That said, nostalgia certainly swings my opinion of the visuals very much into the positive…though I’d say they’re quite good anyway. It’s not hard to follow the story, everyone looks recognizable…and something TO the art, I felt like I could SEE Superman’s physical vulnerability here. Sure, he’s in-costume, but I "bought" that he’s powerless.

The story is very solid as well, advancing the overall story of this arc while functioning nicely as its own issue…complete with a fairly obvious (to me) formulaic structures (starting on action, flashing back to earlier, catching up to present and resolving that initial high point, then giving us a bit of drama to end on). We get to see Clark as himself and as Superman; we have a villain; we have interaction and story advancement of supporting characters/subplots. Superman literally in a bind against a villain, surviving, and ready for whatever the next step of his adventure is.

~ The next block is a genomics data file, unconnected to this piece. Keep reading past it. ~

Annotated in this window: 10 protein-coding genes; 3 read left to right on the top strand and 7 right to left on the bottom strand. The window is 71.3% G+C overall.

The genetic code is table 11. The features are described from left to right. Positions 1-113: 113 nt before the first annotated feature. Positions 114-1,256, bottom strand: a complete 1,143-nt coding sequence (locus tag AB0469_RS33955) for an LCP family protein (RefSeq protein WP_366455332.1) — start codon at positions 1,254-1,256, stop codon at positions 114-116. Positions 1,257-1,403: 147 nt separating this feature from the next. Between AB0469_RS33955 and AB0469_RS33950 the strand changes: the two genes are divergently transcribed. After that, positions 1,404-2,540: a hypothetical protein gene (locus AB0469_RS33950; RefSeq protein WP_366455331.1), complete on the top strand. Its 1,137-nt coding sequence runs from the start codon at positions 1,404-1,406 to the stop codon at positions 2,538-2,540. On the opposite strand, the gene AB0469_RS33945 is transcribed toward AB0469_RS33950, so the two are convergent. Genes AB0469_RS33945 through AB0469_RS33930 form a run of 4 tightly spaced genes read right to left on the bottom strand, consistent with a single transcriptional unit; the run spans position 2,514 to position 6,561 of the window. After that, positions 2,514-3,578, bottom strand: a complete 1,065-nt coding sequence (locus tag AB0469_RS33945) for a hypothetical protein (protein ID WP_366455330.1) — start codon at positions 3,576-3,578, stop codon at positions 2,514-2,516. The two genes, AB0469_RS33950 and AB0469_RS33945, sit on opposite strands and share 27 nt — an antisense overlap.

All those years ago, this was the sole issue of the story that I had and read: I came in on Chapter 2, never having read the first chapter, nor getting to read the latter chapters until some time after the fact; in their initial run, I didn’t even know about the "event" within the "event" that ended this arc until some time much later. And I was not put off by getting an isolated chapter of a larger story.

As such…this is a good issue as a random one-off: there’s plenty of "continuity" that it draws from and sets up, and the ending hints at stuff to come, and we have no resolution to Superman’s powers, but we still get a story in this issue. It’s a "middle chapter" without feeling like it’s wholly incomplete, unlike many contemporary comics.

The only "complaint" I’d have is that the cover is a BIT misleading–it pertains to the story within in that we see Superman in trouble with his rope-and-grapple gear, but not falling helplessly toward a street. Still, as covers go, it’s a great piece–eye-catching and conveys the "heart" of the situation–without being context-lessly generic, "iconic," or vague. Best of all, this IS the cover. It is THE cover. No variants, no collector’s editions, no enhanced editions. To my knowledge, it’s this issue, or the collected edition.